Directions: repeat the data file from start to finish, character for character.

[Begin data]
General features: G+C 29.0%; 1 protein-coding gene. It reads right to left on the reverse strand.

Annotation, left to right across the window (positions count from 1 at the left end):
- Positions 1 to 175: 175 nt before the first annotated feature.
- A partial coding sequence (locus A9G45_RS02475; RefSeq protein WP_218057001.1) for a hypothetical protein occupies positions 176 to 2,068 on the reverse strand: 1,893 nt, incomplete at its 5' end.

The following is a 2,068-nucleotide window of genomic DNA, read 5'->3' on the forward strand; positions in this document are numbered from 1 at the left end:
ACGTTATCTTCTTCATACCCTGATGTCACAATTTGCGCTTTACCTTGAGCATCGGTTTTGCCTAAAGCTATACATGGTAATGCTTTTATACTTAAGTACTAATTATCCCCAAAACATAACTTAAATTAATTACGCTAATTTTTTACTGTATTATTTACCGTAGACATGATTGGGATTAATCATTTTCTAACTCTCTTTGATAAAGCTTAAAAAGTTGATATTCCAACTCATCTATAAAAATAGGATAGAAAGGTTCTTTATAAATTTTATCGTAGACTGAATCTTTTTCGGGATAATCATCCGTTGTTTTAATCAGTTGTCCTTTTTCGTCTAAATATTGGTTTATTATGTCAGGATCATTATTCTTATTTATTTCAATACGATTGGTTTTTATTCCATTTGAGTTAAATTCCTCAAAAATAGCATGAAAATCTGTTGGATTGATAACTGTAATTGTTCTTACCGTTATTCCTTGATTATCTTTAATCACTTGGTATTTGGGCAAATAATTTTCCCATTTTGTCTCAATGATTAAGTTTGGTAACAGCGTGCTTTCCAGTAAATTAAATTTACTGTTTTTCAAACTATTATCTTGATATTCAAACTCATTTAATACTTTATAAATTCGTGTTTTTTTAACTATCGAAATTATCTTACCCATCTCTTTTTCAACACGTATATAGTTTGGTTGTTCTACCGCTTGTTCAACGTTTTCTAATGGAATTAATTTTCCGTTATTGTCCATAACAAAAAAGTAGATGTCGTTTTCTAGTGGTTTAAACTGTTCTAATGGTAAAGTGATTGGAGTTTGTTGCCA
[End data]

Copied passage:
General features: G+C 29.0%; 1 protein-coding gene. It reads right to left on the reverse strand.

Annotation, left to right across the window (positions count from 1 at the left end):
- Positions 1 to 175: 175 nt before the first annotated feature.
- A partial coding sequence (locus A9G45_RS02475; RefSeq protein WP_218057001.1) for a hypothetical protein occupies positions 176 to 2,068 on the reverse strand: 1,893 nt, incomplete at its 5' end.

The following is a 2,068-nucleotide window of genomic DNA, read 5'->3' on the forward strand; positions in this document are numbered from 1 at the left end:
ACGTTATCTTCTTCATACCCTGATGTCACAATTTGCGCTTTACCTTGAGCATCGGTTTTGCCTAAAGCTATACATGGTAATGCTTTTATACTTAAGTACTAATTATCCCCAAAACATAACTTAAATTAATTACGCTAATTTTTTACTGTATTATTTACCGTAGACATGATTGGGATTAATCATTTTCTAACTCTCTTTGATAAAGCTTAAAAAGTTGATATTCCAACTCATCTATAAAAATAGGATAGAAAGGTTCTTTATAAATTTTATCGTAGACTGAATCTTTTTCGGGATAATCATCCGTTGTTTTAATCAGTTGTCCTTTTTCGTCTAAATATTGGTTTATTATGTCAGGATCATTATTCTTATTTATTTCAATACGATTGGTTTTTATTCCATTTGAGTTAAATTCCTCAAAAATAGCATGAAAATCTGTTGGATTGATAACTGTAATTGTTCTTACCGTTATTCCTTGATTATCTTTAATCACTTGGTATTTGGGCAAATAATTTTCCCATTTTGTCTCAATGATTAAGTTTGGTAACAGCGTGCTTTCCAGTAAATTAAATTTACTGTTTTTCAAACTATTATCTTGATATTCAAACTCATTTAATACTTTATAAATTCGTGTTTTTTTAACTATCGAAATTATCTTACCCATCTCTTTTTCAACACGTATATAGTTTGGTTGTTCTACCGCTTGTTCAACGTTTTCTAATGGAATTAATTTTCCGTTATTGTCCATAACAAAAAAGTAGATGTCGTTTTCTAGTGGTTTAAACTGTTCTAATGGTAAAGTGATTGGAGTTTGTTGCCA